Leaders want to be successful. We want to make good decisions. Yet in today’s VUCA environment (volatile, uncertain, complex and ambiguous) — where new information is coming to light virtually every day, variables are changing from moment for moment and four different “experts” are giving you five different recommendations — how can a leader gather all the information you need to make the perfect decision? You can’t.
I’m not saying you should shoot from the hip either, however you box yourself in as a leader when your expectation is to have “all” the information before making a decision.
“All” is a moving target. If that is your bar for making a decision, you unconsciously give yourself permission to “sit and spin” . . . to expend lots of energy going in circles rather than moving forward . . . to hold out for that moment of absolute certainty that is never going to come.
What’s the solution? Enough.
You need enough information to make a decision, and then have the confidence to move forward. Will you sometimes make the wrong decision? Yep. But if you are already moving it is much easier to course correct, and if you start moving sooner (as opposed to waiting until you’re 100% certain) you have the time and energy to make adjustments and still get to the finish line sooner. You are actively striving toward the perfect solution, rather than simply waiting for it to arrive.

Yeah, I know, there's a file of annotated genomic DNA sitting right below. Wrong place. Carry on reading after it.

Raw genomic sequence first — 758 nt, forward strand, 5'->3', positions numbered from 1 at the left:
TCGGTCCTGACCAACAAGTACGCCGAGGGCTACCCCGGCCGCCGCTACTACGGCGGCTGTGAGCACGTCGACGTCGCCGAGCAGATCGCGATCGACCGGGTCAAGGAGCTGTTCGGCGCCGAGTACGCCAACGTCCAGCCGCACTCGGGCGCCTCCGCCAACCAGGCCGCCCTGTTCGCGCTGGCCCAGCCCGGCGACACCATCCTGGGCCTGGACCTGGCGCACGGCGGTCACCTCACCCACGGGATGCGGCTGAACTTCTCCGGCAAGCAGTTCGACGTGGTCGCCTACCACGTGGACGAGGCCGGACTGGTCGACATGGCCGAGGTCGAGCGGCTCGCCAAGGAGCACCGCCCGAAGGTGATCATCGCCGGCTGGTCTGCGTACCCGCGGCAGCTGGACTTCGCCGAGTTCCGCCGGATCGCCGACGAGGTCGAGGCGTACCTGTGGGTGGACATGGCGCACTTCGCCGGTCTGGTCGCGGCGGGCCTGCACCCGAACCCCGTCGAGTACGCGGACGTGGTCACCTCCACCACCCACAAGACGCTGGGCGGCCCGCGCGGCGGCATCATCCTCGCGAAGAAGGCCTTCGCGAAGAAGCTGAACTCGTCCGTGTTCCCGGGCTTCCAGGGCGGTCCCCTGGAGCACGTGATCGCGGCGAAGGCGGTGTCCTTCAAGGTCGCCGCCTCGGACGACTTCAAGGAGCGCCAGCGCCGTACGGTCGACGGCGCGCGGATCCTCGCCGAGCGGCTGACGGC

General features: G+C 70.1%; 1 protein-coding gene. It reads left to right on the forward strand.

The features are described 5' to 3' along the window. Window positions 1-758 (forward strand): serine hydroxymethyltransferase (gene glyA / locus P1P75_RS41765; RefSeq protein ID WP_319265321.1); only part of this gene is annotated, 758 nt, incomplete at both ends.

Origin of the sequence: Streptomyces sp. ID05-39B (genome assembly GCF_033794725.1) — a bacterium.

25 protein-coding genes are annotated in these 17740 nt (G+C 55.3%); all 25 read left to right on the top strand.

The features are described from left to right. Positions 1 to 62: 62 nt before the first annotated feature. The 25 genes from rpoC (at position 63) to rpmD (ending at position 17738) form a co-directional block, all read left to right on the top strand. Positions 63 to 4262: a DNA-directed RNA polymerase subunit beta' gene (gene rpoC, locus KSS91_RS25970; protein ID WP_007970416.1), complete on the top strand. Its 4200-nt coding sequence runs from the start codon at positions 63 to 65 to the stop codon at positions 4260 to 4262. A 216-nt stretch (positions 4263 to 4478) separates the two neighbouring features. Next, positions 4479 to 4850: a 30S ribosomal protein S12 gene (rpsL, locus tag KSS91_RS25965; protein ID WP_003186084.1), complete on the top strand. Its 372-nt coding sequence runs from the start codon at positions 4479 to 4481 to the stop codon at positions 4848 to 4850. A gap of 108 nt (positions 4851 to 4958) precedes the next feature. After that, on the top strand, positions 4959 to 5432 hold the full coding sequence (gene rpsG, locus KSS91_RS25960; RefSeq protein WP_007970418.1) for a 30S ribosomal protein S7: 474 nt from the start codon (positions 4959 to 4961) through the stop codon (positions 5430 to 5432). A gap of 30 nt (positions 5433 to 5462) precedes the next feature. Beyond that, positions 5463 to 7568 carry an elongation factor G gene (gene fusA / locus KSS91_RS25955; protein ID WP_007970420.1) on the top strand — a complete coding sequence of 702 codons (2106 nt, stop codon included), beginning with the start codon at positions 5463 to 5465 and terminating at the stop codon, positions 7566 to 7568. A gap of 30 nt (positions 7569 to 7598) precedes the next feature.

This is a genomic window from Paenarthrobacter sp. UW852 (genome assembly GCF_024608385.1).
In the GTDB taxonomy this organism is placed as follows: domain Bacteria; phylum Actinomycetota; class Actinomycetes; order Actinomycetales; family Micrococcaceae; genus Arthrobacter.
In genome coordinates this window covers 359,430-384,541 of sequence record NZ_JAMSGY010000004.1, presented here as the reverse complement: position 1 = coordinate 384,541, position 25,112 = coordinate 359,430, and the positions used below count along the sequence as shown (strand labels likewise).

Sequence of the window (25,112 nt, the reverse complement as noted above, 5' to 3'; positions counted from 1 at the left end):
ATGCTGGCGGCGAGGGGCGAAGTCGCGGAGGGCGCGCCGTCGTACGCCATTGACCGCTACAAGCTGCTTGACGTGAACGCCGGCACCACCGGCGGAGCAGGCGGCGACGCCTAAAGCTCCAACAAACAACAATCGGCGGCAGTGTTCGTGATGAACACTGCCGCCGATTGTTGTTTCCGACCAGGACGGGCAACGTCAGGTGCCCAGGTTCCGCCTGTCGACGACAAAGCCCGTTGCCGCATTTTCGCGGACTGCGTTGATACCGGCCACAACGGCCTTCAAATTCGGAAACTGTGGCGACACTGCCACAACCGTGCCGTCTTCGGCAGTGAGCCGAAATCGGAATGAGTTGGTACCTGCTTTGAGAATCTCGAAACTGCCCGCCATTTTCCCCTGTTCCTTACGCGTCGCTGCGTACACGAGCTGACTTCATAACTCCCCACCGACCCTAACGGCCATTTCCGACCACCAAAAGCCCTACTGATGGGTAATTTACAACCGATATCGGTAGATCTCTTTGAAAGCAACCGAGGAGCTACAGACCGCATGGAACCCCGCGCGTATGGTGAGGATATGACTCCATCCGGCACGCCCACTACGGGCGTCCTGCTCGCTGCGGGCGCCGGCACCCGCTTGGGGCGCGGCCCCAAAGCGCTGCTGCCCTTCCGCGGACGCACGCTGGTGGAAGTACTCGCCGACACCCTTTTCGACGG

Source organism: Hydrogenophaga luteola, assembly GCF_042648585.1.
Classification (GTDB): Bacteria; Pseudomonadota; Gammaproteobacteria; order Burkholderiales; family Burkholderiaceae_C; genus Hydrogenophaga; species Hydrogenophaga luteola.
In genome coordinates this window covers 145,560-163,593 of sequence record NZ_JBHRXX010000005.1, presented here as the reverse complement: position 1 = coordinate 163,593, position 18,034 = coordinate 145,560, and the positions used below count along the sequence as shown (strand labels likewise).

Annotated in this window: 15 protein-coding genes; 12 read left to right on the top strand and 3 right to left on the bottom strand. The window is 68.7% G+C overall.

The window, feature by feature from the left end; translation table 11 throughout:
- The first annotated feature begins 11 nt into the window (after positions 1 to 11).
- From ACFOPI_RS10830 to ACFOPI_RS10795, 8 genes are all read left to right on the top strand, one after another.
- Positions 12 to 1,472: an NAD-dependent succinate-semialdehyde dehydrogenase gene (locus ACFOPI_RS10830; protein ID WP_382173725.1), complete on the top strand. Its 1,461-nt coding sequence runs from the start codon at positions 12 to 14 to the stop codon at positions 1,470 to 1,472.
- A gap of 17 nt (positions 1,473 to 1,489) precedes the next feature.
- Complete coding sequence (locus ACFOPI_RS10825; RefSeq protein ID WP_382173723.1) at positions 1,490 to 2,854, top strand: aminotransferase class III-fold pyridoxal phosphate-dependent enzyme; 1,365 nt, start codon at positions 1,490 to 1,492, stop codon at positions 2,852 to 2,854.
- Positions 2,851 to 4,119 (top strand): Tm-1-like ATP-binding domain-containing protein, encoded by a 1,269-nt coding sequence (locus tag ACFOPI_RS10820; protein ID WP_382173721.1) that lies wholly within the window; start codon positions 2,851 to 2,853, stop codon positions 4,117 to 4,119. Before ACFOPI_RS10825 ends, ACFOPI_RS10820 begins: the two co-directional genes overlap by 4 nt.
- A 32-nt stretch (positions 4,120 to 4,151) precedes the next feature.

So how do you know when you have enough information? I’ll let you in on a little secret . . . having enough information to start is not the same as having enough information to devise an entire 57-page plan. Leaders who are prone to “sit and spin” usually expect to have the entire (perfect) plan worked out before they start. “Enough leaders” know where they want to go, and then begin the journey when they have enough information to start. They don’t wait until they have enough information to finish — because much of that information can’t be seen at the outset, it is found along the way!
Is there a risk in making a decision without all the information? Yes. But ask yourself . . . is that risk any greater than making no decision, and as a result having no forward movement? Especially when what you are risking is a single step rather than betting the farm on an entire plan. Do you have the information to take that one step?